Tuesday, August 14, 2012

One Higher than Splinter, but Below Game

There are occasionally calls that are one level higher than necessary for a splinter and yet below game.

One example is the double jump reverse.  For example:





In all four sequences, two of Opener's second suit would be forcing.  Three of Opener's suit can operate as a splinter option.  Thus, four of the suit is one higher than the minimum call needed for a splinter but still below game.

A second example would be a double jump cuebid below game.

I mention this merely because I saw a lot of posts recently where people bid four of a suit as a splinter, perhaps thinking that four of the suit sounds like a splinter, whereas in the sequence three of the suit would also sound like a splinter.  When I mentioned this, some noted that three of the suit works and then opined as to what four of the suit should mean (void splinter? other?). 

Personally, I think that if three of the suit is a splinter, then four of the suit should be a Picture Splinter of some variety (very well defined), because the call usually consumes a lot of space that would otherwise be available to unwind a lot of information.  "Void Splinter" seems bad, if only because a void makes (1) slam more likely but (2) fine-tuning more important.  Consider that with a void you might have much less other stuff to merit the splinter, but then you might also have a lot more stuff than the minimum void splinter requires.  Accordingly, you have more need to unwind (it seems) with the void hands. 

Wednesday, August 8, 2012

Strange Rusinow Benefit?

I just was reminded of a strange situation that may argue for Rusinow leads in a strange way. Granted, this almost never comes up, but it was interesting to me as a thinking experiment.

Suppose that you are on lead against 3NT with something like AJ9x in one suit and a side Ace.  Dummy is expected by you for some reason to likely have the strength (if any) in your AJ9x suit, and you feel like an aggressive lead.  So, you decide to give Dummy Qxx and to lead the surrounding-play Jack.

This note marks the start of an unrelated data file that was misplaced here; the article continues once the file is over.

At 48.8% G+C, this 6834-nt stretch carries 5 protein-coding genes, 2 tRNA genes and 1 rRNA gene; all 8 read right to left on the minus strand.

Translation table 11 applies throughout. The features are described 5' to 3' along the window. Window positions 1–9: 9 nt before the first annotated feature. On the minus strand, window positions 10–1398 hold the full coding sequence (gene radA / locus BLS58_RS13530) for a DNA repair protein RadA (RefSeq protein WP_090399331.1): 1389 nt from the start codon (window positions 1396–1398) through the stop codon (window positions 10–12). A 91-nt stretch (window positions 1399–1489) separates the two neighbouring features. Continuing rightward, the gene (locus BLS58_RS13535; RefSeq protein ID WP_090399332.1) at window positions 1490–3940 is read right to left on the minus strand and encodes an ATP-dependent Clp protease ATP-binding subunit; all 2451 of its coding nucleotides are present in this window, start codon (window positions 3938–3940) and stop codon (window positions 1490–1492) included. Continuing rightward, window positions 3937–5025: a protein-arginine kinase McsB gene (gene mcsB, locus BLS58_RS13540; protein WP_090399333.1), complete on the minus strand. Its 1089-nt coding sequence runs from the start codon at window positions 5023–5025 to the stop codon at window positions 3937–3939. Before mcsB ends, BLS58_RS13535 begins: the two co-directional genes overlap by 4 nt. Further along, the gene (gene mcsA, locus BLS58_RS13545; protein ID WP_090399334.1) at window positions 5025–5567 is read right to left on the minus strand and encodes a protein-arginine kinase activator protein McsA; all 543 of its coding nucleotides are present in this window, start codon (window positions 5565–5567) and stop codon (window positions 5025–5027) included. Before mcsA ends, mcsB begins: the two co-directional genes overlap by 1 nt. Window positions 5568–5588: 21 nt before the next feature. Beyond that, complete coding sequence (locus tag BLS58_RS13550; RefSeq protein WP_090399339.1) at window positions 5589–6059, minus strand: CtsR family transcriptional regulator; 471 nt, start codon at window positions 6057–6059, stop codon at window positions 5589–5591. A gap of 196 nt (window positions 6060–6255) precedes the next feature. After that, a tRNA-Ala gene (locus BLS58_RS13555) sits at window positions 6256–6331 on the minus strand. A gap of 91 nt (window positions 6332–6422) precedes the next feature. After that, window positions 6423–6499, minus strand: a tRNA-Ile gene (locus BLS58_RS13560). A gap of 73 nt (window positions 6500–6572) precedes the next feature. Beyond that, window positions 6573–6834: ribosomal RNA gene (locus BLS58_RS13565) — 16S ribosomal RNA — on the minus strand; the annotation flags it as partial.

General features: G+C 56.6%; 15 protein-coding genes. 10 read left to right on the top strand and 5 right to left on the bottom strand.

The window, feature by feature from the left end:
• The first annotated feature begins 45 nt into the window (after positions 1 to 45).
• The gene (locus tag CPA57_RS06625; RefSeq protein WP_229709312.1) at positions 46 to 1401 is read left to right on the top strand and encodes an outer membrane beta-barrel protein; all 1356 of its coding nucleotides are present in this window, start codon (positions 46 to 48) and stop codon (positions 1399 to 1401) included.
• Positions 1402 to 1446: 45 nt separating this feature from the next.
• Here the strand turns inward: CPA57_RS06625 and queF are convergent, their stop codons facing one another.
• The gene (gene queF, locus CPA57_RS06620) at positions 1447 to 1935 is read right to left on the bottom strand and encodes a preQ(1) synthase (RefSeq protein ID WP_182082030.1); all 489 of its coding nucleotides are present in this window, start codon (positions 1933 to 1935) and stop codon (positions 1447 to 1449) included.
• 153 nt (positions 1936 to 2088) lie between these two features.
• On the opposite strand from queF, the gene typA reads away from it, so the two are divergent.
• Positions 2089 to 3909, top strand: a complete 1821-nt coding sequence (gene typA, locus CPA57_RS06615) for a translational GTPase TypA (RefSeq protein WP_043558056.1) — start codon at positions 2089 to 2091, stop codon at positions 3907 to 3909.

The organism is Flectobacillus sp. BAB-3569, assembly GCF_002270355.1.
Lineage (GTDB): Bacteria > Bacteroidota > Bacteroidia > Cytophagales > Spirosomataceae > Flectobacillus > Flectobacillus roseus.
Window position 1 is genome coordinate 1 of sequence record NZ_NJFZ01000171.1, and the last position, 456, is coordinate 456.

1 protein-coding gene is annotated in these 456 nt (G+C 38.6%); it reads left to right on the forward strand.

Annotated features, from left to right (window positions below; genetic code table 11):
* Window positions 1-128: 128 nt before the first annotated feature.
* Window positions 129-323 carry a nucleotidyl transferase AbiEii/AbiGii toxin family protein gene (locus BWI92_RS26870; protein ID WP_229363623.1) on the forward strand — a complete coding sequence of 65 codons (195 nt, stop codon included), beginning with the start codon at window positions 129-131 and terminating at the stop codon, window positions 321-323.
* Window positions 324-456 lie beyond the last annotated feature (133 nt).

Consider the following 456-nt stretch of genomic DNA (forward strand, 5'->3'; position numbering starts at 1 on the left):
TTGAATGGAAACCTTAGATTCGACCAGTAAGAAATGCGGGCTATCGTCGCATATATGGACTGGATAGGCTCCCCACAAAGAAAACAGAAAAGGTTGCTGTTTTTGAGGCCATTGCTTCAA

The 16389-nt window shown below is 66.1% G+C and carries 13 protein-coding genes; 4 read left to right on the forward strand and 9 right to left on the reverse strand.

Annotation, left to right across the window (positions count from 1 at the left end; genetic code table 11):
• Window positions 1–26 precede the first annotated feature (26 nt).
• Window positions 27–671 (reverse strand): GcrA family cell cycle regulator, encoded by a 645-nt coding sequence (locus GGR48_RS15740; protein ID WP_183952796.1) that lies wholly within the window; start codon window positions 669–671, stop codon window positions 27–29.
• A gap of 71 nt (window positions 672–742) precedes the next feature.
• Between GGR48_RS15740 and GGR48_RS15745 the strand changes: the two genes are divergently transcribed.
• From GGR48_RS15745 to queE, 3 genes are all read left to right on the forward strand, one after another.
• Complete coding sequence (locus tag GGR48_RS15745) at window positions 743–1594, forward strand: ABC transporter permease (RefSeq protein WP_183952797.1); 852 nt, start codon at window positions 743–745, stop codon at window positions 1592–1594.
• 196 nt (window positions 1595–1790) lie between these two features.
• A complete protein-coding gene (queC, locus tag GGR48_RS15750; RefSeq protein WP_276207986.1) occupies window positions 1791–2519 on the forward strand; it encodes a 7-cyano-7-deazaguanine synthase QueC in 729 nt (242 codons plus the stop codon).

You hope to catch Dummy with Q-x-x, partner with the King, and either partner or Declarer with the missing 10.  Great lead! (if it works)

But, what if Dummy has K-x-x(-x), partner the Queen, and Declarer the 10-x-x(-x)?

Now, put yourself in Declarer's seat.  If you are playing standard leads, the Jack looks like a card seeking partner's suit and certainly on its own.  Accordingly, Declarer will likely cover this, expecting to lose but also expecting his 10 to grow up quickly.  Ducking would be fatal.

What if, instead, you play Rusinow?  In that situation, the Jack looks like Jack from Q-J-9-x(-x).  Now, Declarer cannot pop the ing, as ta would be fatal.  Ducking, however, makes the suit a frozen suit.  So, if you lead the Jack, playing Rusinow, and catch this layout, the Jack probably holds.

On the next play in the suit, you can lead small, "hoping partner has the 10," and catch Declarer ducking again!  So, you scoop the suit.  Rusinow leads made this possible.

Of course, the counter is that non-Rusinow works better if you lead the Queen from A-Q-9-x, which is technically true.  And, that lead might be a sexy lead if you expect Dummy to have the King and partner the Jack.  But, (1) reading partner for the Jack, and more importantly Declarer for not having the Jack, is more difficult (making the lead less attractive), and (2) the A-Q-9-x lead only gains on the tricky play whereas A-J-9-x wins naturally (and hence roughly twice as often).  Thus, the Rusinow protection seems more effective in the long run. 

What about the parallel of the lead of the Jack from K-J-9-x?  Here, you are playing for partner and Dummy to each have one top honor, Ace or Queen.  In either situation, there is no trickery.  However, there might be some trickery for partner.  If he cannot see the 10, he may decide that you have it if you are playing standard leads and if the Queen covers the Jack, which might induce a switch.  If Rusinow, he will see the Queen on Dummy or in his hand and may be able to work this situation out contextually.

Notice how Journalist leads ("Jack denies") really messes up both scenarios terribly and is perhaps the worst method, for opening-lead surrounding play reasons.